Innovating SME financial solutions for Sub-Saharan Africa
It was common practise for elders in African communities to hold council meetings whenever there were issues of importance to resolve. In Southern Africa, the Zulu and Xhosa people would call such a meeting an Indaba while the East African people would use the Swahili equivalent Baraza. Both terminologies are used today for forums that bring together various stakeholders with the aim of solving a common problem.
It is in the spirit of collaboration that the Capital Markets Authority of Kenya and FSD Africa recently held an Indaba on peer-to-peer (P2P) finance in East Africa. The meeting drew various stakeholders in the sector with representatives from the demand and supply side, development partners as well as regulators from the region. Having worked over the past three years to help Kenyan banks better serve their SME customers, the meeting was of particular interest as peer-to-peer lending offered a viable alternative to bank financing, which a very limited number of small business have access to.
There has, undoubtedly, been a lot of progress across all types of peer-to-peer finance in Kenya. M-Changa is a donation-based P2P platform that leverages on mobile technology to help Kenyans fundraise for a particular cause. Rewards-based platforms raise funds in exchange for current or future goods and services and are popularly used to fund the up-scaling of projects that are at their prototyping stage. Debt-based platforms such as PesaZetu are return-driven; the funders expect to receive interest as well as their initial investment back. Lelapa Fund, a French, equity-based P2P platform, enables Kenyan businesses to source Equity from international investors.
Of all these, the debt-based and equity-based P2P models seem to hold the most potential for unlocking capital for Africa’s growing small enterprises. The challenges identified at the P2P indaba were strikingly similar to those faced by banks in financing small businesses in East Africa. The most significant challenge was investors’ relative inability to effectively quantify the risks associated with lending to small businesses, mostly because of lack of financial data on the businesses.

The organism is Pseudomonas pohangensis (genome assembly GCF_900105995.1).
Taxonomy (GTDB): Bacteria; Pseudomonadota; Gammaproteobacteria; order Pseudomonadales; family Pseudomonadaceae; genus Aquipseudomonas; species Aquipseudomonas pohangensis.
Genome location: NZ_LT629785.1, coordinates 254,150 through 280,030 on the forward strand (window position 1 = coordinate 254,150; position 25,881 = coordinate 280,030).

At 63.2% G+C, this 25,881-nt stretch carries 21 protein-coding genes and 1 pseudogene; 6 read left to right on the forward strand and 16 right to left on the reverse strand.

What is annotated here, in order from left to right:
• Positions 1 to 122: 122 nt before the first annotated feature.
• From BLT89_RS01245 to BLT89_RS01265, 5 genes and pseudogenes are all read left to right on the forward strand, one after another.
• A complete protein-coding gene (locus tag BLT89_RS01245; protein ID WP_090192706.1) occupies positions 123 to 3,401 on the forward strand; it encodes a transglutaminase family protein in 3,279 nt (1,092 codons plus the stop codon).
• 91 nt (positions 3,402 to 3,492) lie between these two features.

Therefore, a typical equity P2P fund shortlists 300 to 400 businesses in order to obtain 3 to 5 that are deemed “investment ready”. To help overcome this, the funders have been involved in upskilling businesses to levels they consider fit for investing. This approach has, however, proved both rigorous and expensive for both the lender/investor and the borrower.
There are opportunities for both P2P and bank financing to provide financial solutions to growing smaller enterprises Sub-Saharan Africa. But this needs to be backed by innovating new ways for identifying good investment/lending prospects in an environment characterised by high rates of informality, data scarcity and lack of transparency.
It is imperative to listen to the voice of small businesses if we are to innovate financial solutions that truly speak to their needs without burdening them. This is by no means a small feat, but rather one that requires a collaborative approach; the sort that demands for a Baraza on small business finance in Kenya.